Worries Tug On A Mother As She Prepares For Thru-Hike
A warm bed.
Everybody who hits the trails for an extended period of time has to make the decision to leave certain things and people behind. Leaving these things behind may be precisely the reason for hitting the trail, or maybe having to leave them behind is a struggle and a source of doubt, guilt or uncertainty.
What I Am Leaving Behind
I am no exception. There is one person who I struggle over leaving behind. He is Twin A, my firstborn, my 13-year-old charming and witty redhead whose stubbornness and quick temper are adequately suited to the color of his hair. His brother, Twin B, loves to hike and will be my companion on the AT this spring. Twin A is not a hiker.
Having twins is a challenge, especially when they react together like oil and water (despite loving each other to death). Time apart may be just what they both need to aid their independence. For this reason, I am looking forward to finding out how they both mature and grow while they are apart. However, as a mother, leaving one child behind for five months is difficult. It causes me a small measure of guilt, and at times it makes me uncertain. Not only is he going to be away from his mother, but I am taking his best friend and closest companion away from him too.
The Whole Picture
Long-distance hiking is a test of mental fortitude. If you only watch the bloggers and vloggers who show you the inspirational views, the blissful moments and the triumphant finish at the top of Katahdin, you’ll miss out on half of the story. When they reveal their aches and their pains, and you can see that their throbbing muscles and exhausted feet are wresting against their determination to endure, then you will have seen more of the truth. But it isn’t until they divulge that inner tug of war, those people or things that are both pulling them from the trail and pushing them toward it, that you will see the complete picture and know how truly difficult it is to both reach Katahdin and return from it.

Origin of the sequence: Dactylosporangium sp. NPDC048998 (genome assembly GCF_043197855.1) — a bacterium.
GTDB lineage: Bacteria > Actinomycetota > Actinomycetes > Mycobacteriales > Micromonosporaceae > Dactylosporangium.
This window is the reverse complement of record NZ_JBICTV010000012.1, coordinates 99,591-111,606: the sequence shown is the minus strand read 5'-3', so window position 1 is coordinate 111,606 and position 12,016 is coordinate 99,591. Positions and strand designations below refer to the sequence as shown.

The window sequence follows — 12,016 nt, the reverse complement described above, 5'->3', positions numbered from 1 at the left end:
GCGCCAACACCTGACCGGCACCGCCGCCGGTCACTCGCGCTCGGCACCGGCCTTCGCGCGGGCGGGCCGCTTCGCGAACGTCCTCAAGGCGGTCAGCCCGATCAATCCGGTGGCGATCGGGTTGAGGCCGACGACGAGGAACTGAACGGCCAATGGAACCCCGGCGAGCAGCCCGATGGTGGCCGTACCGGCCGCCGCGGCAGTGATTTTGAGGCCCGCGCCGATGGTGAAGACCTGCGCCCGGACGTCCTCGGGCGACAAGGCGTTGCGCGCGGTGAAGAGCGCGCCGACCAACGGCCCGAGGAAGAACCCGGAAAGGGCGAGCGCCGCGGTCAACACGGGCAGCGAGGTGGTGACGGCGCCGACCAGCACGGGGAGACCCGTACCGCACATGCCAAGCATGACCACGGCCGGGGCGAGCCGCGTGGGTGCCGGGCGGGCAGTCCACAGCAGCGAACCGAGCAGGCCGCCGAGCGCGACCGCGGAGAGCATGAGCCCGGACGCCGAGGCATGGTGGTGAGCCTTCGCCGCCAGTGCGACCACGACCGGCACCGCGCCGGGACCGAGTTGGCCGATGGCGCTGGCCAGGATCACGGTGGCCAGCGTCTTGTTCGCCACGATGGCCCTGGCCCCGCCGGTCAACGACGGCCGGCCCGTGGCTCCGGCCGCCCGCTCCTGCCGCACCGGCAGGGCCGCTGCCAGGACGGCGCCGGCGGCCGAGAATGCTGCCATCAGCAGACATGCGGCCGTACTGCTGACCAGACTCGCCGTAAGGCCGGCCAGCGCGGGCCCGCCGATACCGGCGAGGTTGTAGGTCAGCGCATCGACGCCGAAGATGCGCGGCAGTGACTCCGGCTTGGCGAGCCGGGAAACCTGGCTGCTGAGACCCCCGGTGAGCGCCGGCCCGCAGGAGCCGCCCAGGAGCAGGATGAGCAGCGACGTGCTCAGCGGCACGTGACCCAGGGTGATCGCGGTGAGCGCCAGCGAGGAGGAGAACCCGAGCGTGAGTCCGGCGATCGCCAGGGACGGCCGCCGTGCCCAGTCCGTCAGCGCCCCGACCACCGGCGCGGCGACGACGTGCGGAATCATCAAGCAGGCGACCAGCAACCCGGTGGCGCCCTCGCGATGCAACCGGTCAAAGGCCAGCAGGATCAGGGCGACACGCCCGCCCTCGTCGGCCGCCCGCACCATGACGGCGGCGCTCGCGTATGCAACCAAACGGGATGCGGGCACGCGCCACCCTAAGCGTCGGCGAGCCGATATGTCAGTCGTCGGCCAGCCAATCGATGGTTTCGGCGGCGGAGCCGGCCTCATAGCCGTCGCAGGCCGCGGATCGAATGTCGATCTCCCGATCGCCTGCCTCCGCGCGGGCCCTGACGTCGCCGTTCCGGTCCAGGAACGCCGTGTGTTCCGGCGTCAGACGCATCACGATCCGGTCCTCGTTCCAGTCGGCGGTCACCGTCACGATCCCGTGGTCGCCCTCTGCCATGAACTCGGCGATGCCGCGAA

Does leaving a child behind increase my chances of thru-hike failure? Or worse, does it make me selfish and a bad mother? I suppose there will be a wide variety of opinions on those two questions. The best answer I can muster up is, “I sure hope not!” However, what I do know for certain is this: My boys watch their mother just as I watch them. As a family, we celebrate all of our individual and corporate successes and mourn all of our individual and corporate failures, together. I have a strong desire for my sons to see me succeed and to celebrate with me. This is what will carry me to Katahdin.
What About You?
Are you headed out on a long hike this year? If so, what will be tugging at you from home, testing your mental resolve? What is going to help you overcome this internal struggle and get through the next 100 miles…. and the next?
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